Negotiating under pressure in insecure environments is a critical skill that allows humanitarian organizations to help those most in need. If negotiations fail, people may not receive the assistance and protection they so urgently need.
Members of CCHN Community of Practice shared their methods on how to manage stress collectively and individually while negotiating in volatile and complex situations or when a crisis emerges. The interview was done during the CCHN Thematic Retreat on Negotiation Under Pressure 2019.
Negotiating under pressure in insecure environments is a critical skill that allows humanitarian responders in the field to help those most in need. In this video, 6 humanitarians talk about their experiences dealing with high-pressure negotiations. This video was presented at the 2019 Geneva Peace Week event on “When lives are at stake: Exploring high-pressure negotiations through storytelling” on 5 November 2019.
The Centre of Competence on Humanitarian Negotiation (CCHN) organized the 2021 Winter Retreat for community members with a focus on self-care. With sessions from experts in stress management and mentor relationships, the retreat focused on practical tools to improve well-being and the creation of a supportive mentoring community.
Humanitarian professionals are dedicated to assisting vulnerable people in high-risk environments. To do this, they often engage in high-stakes negotiations, during which they face personal, ethical and professional dilemmas. Living and working under such stressful conditions can take a toll on their physical and mental well-being, and many negotiators have expressed the need for self-care tools and peer support.
The Centre of Competence on Humanitarian Negotiation (CCHN) started its workstream on forced migration in Europe in September 2020. We have made it a top priority to help humanitarians working with refugees and migrants in Greece to develop their negotiation skills. In September 2020, we held our first peer workshop in Europe – and the first during the COVID 19 pandemic – in Athens.
At the 2020 Geneva Peace Week (GPW), the Centre of Competence on Humanitarian Negotiation (CCHN) organized a joint live event in collaboration with the Permanent Missions of France and Germany to the United Nations in Geneva to discuss collective efforts on how humanitarian organizations can ensure access to respond to the COVID-19 pandemic. The CCHN invited distinguished speakers and experts to exchange their views with members of the CCHN Community of Practice and to discuss the multifaceted challenges of responding to the COVID-19 pandemic.
High-level diplomacy of humanitarian organizations often appears to be detached from the reality of negotiation in the field. This disconnect has been accentuated during the COVID-19 pandemic, a time when integration between field and headquarters is more crucial than ever before. How can humanitarian diplomacy at headquarters remain aligned with negotiation experience and practice in the field?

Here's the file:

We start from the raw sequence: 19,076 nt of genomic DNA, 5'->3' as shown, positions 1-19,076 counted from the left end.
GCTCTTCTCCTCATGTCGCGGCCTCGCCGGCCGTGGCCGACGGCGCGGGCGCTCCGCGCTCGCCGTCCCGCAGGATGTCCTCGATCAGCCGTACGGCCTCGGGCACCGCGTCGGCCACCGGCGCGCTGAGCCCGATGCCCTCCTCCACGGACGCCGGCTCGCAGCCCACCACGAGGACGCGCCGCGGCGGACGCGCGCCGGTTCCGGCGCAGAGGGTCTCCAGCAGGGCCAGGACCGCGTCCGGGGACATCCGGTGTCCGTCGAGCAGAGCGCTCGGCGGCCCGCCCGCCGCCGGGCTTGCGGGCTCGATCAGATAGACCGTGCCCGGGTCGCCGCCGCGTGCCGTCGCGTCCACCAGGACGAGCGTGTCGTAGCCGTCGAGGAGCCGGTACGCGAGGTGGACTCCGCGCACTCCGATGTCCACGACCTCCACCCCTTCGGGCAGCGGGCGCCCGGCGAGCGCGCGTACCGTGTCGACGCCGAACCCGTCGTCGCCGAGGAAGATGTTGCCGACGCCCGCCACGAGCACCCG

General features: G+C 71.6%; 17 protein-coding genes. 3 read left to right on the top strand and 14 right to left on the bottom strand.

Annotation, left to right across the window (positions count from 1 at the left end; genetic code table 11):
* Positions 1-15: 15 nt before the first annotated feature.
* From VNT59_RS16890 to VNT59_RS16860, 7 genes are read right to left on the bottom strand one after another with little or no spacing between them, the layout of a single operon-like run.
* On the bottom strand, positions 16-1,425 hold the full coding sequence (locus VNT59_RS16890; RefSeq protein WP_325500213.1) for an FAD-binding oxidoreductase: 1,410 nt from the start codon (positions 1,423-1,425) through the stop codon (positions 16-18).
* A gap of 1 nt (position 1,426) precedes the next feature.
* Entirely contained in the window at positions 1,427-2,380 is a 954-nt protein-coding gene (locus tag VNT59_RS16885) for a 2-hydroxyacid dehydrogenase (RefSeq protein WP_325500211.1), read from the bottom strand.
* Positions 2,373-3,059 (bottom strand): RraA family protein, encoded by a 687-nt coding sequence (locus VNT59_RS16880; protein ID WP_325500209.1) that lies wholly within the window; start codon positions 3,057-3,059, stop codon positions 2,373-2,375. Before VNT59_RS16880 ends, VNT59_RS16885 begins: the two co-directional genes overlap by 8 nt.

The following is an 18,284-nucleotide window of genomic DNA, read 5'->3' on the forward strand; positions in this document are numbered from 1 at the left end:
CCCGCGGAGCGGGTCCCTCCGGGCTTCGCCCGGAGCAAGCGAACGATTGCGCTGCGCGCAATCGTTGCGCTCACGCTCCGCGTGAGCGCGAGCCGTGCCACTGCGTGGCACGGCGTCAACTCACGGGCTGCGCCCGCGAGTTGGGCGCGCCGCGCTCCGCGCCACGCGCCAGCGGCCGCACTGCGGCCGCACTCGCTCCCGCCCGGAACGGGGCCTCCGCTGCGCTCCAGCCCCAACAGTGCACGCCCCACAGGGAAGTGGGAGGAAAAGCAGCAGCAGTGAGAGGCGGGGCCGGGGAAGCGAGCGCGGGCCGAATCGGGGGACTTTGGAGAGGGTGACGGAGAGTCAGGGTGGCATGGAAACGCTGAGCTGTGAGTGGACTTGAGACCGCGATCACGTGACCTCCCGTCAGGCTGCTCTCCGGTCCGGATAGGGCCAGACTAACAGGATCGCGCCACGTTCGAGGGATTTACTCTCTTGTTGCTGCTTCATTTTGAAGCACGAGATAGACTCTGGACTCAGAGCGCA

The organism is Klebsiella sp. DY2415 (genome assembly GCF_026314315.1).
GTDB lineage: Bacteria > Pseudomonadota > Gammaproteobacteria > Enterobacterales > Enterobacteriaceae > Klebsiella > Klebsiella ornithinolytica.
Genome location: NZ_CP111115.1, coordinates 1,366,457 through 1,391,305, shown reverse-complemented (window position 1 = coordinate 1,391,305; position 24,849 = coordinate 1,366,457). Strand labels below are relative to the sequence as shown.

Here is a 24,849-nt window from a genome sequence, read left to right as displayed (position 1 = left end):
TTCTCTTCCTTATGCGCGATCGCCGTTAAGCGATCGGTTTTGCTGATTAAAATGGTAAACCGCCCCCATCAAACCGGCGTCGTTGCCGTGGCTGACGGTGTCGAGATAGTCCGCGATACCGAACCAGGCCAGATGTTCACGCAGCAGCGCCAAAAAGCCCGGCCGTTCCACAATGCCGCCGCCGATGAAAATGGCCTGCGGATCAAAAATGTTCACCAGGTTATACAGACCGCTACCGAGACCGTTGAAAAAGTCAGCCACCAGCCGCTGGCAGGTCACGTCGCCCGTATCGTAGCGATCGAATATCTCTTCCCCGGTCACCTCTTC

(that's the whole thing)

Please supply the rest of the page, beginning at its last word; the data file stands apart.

Until recently, Libya was a middle-income country that did not need humanitarian aid. However, with a crumbling health system, minimal social services, and poor water and sanitation near coastal areas, it now faces a pandemic. This situation means that humanitarians have become essential actors responding to COVID-19 in Libya, but they are facing enormous challenges when providing assistance.
Mariya Nikolova, a Legal Training Advisor at the International Committee of Red Cross (ICRC) in Geneva, explains how she has enhanced her negotiation capabilities while being a member of the CCHN Community of Practice.
The Centre of Competence on Humanitarian Negotiation (CCHN) has recently launched a series of webinars on remote negotiation. The webinars have been developed in response to the COVID-19 pandemic and as a result of feedback from CCHN community members. The webinars will run over several months and aim to facilitate informed discussions within the CCHN community. They will provide practical information, guidance and advice on how to better prepare and conduct negotiations remotely. The first session was held on 31 August 2020 and focused on building rapport remotely.
Impacted by the global pandemic of COVID-19, many humanitarians have switched to online training and self-development activities to prepare themselves in maintaining their programs under the current circumstances. To continue providing support for frontline negotiators and humanitarian staff in the Middle-East, CCHN has provided not only online but also hybrid events in a series of Summer Briefing Sessions on the Response to COVID-19.
Innocent Sauti, Head of Programme for WFP in Myanmar, talks about the challenges that come with his work on the frontlines while emphasizing the importance of preparing the staff with humanitarian negotiation skills before going to the field.
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